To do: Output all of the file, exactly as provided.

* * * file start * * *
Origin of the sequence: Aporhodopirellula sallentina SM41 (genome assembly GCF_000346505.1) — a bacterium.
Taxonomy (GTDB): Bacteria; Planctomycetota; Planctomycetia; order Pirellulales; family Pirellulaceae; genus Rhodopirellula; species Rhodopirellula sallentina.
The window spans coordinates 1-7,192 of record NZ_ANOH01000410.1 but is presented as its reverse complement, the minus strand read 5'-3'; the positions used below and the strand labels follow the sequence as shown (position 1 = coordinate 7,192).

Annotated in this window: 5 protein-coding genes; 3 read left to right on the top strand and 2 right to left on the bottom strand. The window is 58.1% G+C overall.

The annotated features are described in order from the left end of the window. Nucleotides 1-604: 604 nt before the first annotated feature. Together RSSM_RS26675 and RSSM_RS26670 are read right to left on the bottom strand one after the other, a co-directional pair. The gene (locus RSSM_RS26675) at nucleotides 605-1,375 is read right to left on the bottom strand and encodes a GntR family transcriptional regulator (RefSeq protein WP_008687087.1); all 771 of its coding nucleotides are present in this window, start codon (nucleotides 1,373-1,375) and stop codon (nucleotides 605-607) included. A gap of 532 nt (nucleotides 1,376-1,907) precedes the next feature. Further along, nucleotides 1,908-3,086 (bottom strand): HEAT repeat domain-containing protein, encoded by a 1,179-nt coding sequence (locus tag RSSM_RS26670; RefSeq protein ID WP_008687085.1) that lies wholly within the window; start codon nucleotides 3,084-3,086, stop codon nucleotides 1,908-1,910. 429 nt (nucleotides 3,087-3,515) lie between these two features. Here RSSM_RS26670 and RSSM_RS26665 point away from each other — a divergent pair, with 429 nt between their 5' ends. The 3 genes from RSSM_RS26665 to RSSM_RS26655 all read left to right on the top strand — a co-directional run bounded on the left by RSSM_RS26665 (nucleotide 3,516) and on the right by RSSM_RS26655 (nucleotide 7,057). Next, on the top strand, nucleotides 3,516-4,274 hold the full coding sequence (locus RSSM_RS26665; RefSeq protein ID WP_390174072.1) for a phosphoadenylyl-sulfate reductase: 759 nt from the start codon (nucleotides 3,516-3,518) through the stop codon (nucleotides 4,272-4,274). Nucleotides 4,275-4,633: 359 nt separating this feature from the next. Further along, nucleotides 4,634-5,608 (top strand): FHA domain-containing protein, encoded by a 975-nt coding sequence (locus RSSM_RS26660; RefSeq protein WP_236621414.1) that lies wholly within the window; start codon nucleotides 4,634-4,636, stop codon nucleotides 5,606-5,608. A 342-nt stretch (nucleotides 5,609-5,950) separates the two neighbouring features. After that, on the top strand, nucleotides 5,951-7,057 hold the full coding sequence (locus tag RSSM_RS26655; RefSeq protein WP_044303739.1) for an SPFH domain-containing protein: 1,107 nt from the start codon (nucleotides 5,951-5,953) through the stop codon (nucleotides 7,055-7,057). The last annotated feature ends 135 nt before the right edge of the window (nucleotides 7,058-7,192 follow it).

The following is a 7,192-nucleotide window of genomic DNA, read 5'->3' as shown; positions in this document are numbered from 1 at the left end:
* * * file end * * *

Origin of the sequence: Aporhodopirellula sallentina SM41 (genome assembly GCF_000346505.1) — a bacterium.
Taxonomy (GTDB): Bacteria; Planctomycetota; Planctomycetia; order Pirellulales; family Pirellulaceae; genus Rhodopirellula; species Rhodopirellula sallentina.
The window spans coordinates 1-7,192 of record NZ_ANOH01000410.1 but is presented as its reverse complement, the minus strand read 5'-3'; the positions used below and the strand labels follow the sequence as shown (position 1 = coordinate 7,192).

Annotated in this window: 5 protein-coding genes; 3 read left to right on the top strand and 2 right to left on the bottom strand. The window is 58.1% G+C overall.

The annotated features are described in order from the left end of the window. Nucleotides 1-604: 604 nt before the first annotated feature. Together RSSM_RS26675 and RSSM_RS26670 are read right to left on the bottom strand one after the other, a co-directional pair. The gene (locus RSSM_RS26675) at nucleotides 605-1,375 is read right to left on the bottom strand and encodes a GntR family transcriptional regulator (RefSeq protein WP_008687087.1); all 771 of its coding nucleotides are present in this window, start codon (nucleotides 1,373-1,375) and stop codon (nucleotides 605-607) included. A gap of 532 nt (nucleotides 1,376-1,907) precedes the next feature. Further along, nucleotides 1,908-3,086 (bottom strand): HEAT repeat domain-containing protein, encoded by a 1,179-nt coding sequence (locus tag RSSM_RS26670; RefSeq protein ID WP_008687085.1) that lies wholly within the window; start codon nucleotides 3,084-3,086, stop codon nucleotides 1,908-1,910. 429 nt (nucleotides 3,087-3,515) lie between these two features. Here RSSM_RS26670 and RSSM_RS26665 point away from each other — a divergent pair, with 429 nt between their 5' ends. The 3 genes from RSSM_RS26665 to RSSM_RS26655 all read left to right on the top strand — a co-directional run bounded on the left by RSSM_RS26665 (nucleotide 3,516) and on the right by RSSM_RS26655 (nucleotide 7,057). Next, on the top strand, nucleotides 3,516-4,274 hold the full coding sequence (locus RSSM_RS26665; RefSeq protein ID WP_390174072.1) for a phosphoadenylyl-sulfate reductase: 759 nt from the start codon (nucleotides 3,516-3,518) through the stop codon (nucleotides 4,272-4,274). Nucleotides 4,275-4,633: 359 nt separating this feature from the next. Further along, nucleotides 4,634-5,608 (top strand): FHA domain-containing protein, encoded by a 975-nt coding sequence (locus RSSM_RS26660; RefSeq protein WP_236621414.1) that lies wholly within the window; start codon nucleotides 4,634-4,636, stop codon nucleotides 5,606-5,608. A 342-nt stretch (nucleotides 5,609-5,950) separates the two neighbouring features. After that, on the top strand, nucleotides 5,951-7,057 hold the full coding sequence (locus tag RSSM_RS26655; RefSeq protein WP_044303739.1) for an SPFH domain-containing protein: 1,107 nt from the start codon (nucleotides 5,951-5,953) through the stop codon (nucleotides 7,055-7,057). The last annotated feature ends 135 nt before the right edge of the window (nucleotides 7,058-7,192 follow it).

The following is a 7,192-nucleotide window of genomic DNA, read 5'->3' as shown; positions in this document are numbered from 1 at the left end: